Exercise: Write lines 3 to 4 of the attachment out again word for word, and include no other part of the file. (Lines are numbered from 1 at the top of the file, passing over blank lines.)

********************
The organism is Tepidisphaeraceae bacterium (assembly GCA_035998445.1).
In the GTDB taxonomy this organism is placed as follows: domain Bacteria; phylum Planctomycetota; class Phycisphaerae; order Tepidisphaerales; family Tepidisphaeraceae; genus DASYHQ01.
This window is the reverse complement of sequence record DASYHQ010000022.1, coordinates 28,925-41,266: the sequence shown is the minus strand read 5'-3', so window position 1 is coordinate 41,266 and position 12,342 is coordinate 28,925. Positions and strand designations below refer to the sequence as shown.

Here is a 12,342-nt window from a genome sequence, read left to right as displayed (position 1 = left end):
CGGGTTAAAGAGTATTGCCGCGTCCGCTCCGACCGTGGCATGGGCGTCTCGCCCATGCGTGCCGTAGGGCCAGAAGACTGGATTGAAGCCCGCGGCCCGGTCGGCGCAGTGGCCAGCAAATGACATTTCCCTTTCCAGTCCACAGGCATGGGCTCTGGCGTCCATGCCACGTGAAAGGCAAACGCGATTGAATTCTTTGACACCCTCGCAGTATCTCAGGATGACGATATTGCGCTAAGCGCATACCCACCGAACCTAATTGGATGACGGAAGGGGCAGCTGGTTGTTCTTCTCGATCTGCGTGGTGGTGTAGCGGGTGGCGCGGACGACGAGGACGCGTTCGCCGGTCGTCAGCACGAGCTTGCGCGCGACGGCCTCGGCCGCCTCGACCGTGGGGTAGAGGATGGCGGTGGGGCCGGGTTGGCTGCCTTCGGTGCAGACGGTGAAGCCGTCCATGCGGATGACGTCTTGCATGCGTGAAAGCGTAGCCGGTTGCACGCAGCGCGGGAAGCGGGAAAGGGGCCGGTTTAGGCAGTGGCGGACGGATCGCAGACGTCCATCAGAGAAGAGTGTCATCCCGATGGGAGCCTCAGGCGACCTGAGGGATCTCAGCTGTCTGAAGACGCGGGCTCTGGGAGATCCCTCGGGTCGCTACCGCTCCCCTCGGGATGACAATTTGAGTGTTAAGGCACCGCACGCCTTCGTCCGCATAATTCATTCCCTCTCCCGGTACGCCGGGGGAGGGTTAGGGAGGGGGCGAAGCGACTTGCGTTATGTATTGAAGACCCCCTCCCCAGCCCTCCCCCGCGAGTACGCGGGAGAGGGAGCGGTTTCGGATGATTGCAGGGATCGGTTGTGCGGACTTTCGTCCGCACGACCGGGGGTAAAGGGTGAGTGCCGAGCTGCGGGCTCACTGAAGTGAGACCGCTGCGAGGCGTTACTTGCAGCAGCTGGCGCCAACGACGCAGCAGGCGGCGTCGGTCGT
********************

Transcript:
This window is the reverse complement of sequence record DASYHQ010000022.1, coordinates 28,925-41,266: the sequence shown is the minus strand read 5'-3', so window position 1 is coordinate 41,266 and position 12,342 is coordinate 28,925. Positions and strand designations below refer to the sequence as shown.

Here is a 12,342-nt window from a genome sequence, read left to right as displayed (position 1 = left end):